his Life

More About Professor Freudenburg

William R. Freudenburg is the Dehlsen Professor of Environmental Studies at UCSB. Although he stresses that he is not opposed to “traditional” forms of environmentalism, which emphasize recycling and reducing one’s impact on the environment, Freudenburg's work has a different emphasis. He focuses not so much on the role of individual consumers as those of organized producers, emphasizing the socially structured sources of environmental impacts. He has devoted most of his career to the study of environment-society relationships. He is particularly well-known both for his work on coupled environment-society systems in general and for his work on more specific topics, including resource-dependent communities, the social impacts of environmental and technological change, and risk analysis.

Over the past several decades he has worked in the areas of risk, disaster, and natural resource development, and most critically the political forces that define such events, has offered multiple seeds that warrant further development by others in the sociology and environmental discipline.

Dr. Freudenburg has held official positions with the American Association for the Advancement of Science, the American Sociological Association, and the National Academy of Sciences, among others. He is the winner of Awards from the American Sociological Association, Rural Sociological Society, Pacific Sociological Association, and the American Association for the Advancement of Science, as well as being listed in numerous reference works, including Who's Who in Science and Engineering, Who's Who in America, and Who's Who in the World.  He is the President-Elect of the Association for Environmental Studies and Sciences (AESS).

Some of his latest book publications include:
- Blowout in the Gulf: The BP Oil Spill Disaster and the Future of Energy in America by William Freudenburg and Robert Gramling
- Catastrophe in the Making: The Engineering of Katrina and the Disasters of Tomorrow by William R. Freudenburg, Robert B. Gramling, Shirley Laska, and Kai Erikson
- Oil in Troubled Waters: Perceptions, Politics, and the Battle over Offshore Drilling (Suny Series in Environmental Public Policy) by William R. Freudenburg and Robert Gramling

UCSB Press Release on Bill's Passing

Memorial Service to Honor William Freudenburg, UCSB Professor and Renowned Environmental Scholar

Santa Barbara, Calif. –– A memorial service honoring William R. Freudenburg, the Dehlsen Professor of Environmental Studies at UC Santa Barbara, will take place at the UCSB Faculty Club at 1 p.m. on Saturday, January 22. Freudenburg, 59, died December 28 after a long battle with bile duct cancer, according to an announcement from the Environmental Studies Program.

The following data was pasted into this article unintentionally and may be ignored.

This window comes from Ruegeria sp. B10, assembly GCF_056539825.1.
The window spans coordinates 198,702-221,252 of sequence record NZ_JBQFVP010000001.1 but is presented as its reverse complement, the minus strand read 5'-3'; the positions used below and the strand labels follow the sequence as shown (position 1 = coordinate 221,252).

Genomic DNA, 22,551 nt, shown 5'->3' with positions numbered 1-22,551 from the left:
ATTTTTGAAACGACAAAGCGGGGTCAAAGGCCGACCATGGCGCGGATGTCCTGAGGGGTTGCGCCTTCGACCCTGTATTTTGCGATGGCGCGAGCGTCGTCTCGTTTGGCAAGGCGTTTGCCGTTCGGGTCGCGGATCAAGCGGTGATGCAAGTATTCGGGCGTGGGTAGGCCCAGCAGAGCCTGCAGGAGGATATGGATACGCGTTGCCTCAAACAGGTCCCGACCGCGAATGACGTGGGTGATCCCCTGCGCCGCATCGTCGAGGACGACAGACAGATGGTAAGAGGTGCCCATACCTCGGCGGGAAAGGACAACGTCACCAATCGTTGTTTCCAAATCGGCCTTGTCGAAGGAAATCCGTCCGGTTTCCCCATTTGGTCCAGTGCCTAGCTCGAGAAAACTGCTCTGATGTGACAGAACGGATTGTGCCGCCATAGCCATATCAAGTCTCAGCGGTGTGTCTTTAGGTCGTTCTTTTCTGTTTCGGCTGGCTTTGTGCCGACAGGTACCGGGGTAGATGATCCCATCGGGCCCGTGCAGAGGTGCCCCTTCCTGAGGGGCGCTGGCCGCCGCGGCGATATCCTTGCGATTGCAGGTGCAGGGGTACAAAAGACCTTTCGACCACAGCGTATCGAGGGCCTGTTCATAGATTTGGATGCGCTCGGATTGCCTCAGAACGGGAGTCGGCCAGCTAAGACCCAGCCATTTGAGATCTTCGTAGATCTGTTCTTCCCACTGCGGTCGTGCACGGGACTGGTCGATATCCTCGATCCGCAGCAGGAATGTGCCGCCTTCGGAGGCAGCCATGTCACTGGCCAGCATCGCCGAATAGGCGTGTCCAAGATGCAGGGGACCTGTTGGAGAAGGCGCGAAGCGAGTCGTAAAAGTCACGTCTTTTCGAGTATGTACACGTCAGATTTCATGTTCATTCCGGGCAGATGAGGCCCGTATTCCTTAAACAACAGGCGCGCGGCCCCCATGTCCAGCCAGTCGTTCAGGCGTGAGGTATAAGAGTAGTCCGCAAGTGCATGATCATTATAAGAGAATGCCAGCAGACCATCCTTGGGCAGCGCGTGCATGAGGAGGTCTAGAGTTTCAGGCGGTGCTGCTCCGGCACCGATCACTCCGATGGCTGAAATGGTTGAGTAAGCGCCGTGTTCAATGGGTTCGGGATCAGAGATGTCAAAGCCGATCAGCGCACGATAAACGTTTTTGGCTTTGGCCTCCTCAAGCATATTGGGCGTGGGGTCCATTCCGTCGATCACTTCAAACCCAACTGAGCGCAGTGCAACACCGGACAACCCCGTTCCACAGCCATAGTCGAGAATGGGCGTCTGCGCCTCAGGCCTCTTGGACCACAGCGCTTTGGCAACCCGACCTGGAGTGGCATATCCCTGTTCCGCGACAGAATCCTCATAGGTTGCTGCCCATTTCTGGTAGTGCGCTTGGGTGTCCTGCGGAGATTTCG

A specialist in natural resource development and its associated human and environmental risks, Freudenburg was also an expert on the impact of environmental disasters. He authored or co-authored three important books on oil exploration and production, including "Blowout in the Gulf –– The BP Oil Spill Disaster and the Future of Energy in America" (The MIT Press, 2010). A Publisher's Weekly Pick of the Week when it came out in October, the book examines the Deepwater Horizon explosion and subsequent oil spill, as well as the decisions and policies that made the disaster not only possible, but also inevitable.

Among Freudenburg's other works are "Catastrophe in the Making: The Engineering of Katrina and the Disasters of Tomorrow" and "Oil in Troubled Waters: Perceptions, Politics, and the Battle Over Offshore Drilling." He also wrote or co-wrote dozens of journal articles, books, and book chapters that focused on the interaction between society and the environment.

"Professor Freudenburg exemplified tremendous courage and grace in his struggle with cancer," said Chancellor Henry T. Yang. "Despite his illness, he never wavered in his passion for teaching and research, and for making a difference in our world. The many lives he touched will always be a very important and meaningful aspect of Bill's lasting legacy."

A fierce advocate for the protection of rural communities and the environment, Freudenburg served on committees and boards of directors of several professional organizations, including the Rural Sociology Society; the Association for Environmental Studies and Sciences, an organization he helped found; the American Association for the Advancement of Science; the American Sociological Association; the Council on Agricultural Science and Technology; the National Academy of Sciences/National Research Council; the Risk Analysis and Policy Association; and the U.S. Department of Energy's Environmental Management Advisory Committee.